Ark of the Covenant - Bible History Online
Bible History

Fausset's Bible Dictionary


A    B    C    D    E    F    G    H    I    J    K    L    M    N    O    P    Q    R    S    T    U    V    W    X    Y    Z   


Luke 19:4. Often planted by the wayside for shade. Tristram ("Land of Israel") found an old sycamore at the broken aqueduct of Herod's Jericho. The fig mulberry or sycamore fig (Amos 7:14). frontSYCAMINE.) The size of a walnut tree; the leaves heart shaped, downy underneath and fragrant; the fruit growing in clusters on little sprigs from the trunk. Amos was a gatherer employed about sycamore fruit (Hebrew); but Septuagint makes him a "puncturer (knizon) of sycamore fruit." Pliny says they made an incision in the fruit when of a certain size, and on the fourth day it ripened. The KJV is compatible with the Hebrew. If not gathered, it spoils by gnats. It is inferior to the fig. The tree is always green, and bears fruit often throughout the year, so that it is of much value to the poor. The wood, though porous, is durable, and suffers neither from moisture nor heat; Egyptian mummy coffins of it are sound after entombment for thousands of years. The destruction of sycamore trees by hailstones was among Egypt's heavy losses (margin Psalm 78:47). David had an overseer over his sycamore trees (1 Chronicles 26:28; compare also 1 Kings 10:27).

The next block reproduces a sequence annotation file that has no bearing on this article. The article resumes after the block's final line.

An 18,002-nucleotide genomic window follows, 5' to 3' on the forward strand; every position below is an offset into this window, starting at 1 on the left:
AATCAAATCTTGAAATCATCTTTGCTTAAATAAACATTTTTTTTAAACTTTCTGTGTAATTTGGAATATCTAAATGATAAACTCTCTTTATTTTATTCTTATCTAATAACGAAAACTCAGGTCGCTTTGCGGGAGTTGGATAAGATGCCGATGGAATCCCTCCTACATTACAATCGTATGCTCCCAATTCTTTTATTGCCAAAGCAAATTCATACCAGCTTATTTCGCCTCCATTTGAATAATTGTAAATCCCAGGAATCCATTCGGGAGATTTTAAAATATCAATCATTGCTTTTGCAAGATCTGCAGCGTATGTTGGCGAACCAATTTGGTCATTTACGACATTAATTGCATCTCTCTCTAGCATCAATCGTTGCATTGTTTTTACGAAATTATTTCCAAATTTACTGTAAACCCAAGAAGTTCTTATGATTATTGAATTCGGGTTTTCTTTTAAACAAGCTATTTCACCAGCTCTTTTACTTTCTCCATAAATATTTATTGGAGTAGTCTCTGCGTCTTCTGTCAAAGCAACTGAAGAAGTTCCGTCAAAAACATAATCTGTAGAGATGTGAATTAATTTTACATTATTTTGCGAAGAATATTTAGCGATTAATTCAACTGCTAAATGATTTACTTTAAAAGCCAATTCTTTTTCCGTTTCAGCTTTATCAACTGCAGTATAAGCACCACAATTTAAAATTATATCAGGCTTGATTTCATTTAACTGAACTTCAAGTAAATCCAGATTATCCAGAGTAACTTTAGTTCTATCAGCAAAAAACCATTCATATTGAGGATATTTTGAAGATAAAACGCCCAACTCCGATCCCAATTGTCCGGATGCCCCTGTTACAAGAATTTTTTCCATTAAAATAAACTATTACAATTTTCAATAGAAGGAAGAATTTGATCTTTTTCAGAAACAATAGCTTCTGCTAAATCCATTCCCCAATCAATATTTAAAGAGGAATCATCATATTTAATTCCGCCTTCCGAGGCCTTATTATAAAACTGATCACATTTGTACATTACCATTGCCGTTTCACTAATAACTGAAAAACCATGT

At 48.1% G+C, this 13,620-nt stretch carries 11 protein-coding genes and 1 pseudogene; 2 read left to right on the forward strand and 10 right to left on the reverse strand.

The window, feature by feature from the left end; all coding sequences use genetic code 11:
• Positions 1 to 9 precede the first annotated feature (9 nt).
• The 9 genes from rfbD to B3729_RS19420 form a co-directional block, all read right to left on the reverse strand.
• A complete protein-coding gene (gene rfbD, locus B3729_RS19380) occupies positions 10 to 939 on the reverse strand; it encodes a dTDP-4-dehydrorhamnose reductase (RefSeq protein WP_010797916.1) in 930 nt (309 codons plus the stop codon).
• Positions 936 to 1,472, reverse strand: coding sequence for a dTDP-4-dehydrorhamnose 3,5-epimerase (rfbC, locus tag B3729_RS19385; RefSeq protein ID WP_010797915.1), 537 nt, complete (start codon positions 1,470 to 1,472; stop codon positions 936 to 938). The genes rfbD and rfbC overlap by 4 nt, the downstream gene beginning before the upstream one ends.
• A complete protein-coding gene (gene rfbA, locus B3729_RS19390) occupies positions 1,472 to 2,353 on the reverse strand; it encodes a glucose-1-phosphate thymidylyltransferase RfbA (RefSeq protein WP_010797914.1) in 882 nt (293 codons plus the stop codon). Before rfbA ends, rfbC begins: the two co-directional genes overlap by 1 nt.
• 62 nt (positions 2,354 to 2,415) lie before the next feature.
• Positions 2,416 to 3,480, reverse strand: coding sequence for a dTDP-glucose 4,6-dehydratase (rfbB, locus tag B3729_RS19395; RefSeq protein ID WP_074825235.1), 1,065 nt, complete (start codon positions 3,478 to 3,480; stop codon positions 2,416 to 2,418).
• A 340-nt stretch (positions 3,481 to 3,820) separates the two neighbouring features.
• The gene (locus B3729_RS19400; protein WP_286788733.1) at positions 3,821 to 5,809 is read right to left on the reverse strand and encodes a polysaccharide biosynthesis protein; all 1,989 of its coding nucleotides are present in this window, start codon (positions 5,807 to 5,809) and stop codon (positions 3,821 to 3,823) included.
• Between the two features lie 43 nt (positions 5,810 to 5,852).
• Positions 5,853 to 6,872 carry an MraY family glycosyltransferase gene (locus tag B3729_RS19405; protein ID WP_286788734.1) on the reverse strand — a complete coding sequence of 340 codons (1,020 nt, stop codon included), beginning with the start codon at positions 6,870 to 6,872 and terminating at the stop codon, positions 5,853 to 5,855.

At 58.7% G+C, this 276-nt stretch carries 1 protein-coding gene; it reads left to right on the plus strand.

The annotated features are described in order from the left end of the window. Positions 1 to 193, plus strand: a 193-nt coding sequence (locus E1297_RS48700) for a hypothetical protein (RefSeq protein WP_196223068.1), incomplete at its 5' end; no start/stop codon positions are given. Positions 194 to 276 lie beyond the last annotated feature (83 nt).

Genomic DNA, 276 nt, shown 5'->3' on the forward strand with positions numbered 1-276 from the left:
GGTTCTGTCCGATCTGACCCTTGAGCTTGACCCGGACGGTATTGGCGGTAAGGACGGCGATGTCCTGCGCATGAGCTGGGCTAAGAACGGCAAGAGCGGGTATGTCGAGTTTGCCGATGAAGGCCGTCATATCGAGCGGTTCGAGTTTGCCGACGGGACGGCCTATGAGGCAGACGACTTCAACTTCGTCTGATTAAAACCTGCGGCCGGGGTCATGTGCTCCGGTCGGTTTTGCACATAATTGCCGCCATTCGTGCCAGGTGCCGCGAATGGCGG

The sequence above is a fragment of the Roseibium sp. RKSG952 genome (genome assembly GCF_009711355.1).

Bibliography Information
Fausset, Andrew Robert M.A., D.D., "Definition for 'sycamore' Fausset's Bible Dictionary". - Fausset's; 1878.

Copyright Information
© Fausset's Bible Dictionary

Fausset's Bible Dictionary Home
Bible History Online Home


Bible Encyclopedia (ISBE)
Online Bible (KJV)
Naves Topical Bible
Smith's Bible Dictionary
Easton's Bible Dictionary
Schaff's Bible Dictionary
Fausset's Bible Dictionary
Matthew Henry Bible Commentary
Hitchcock's Bible Dictionary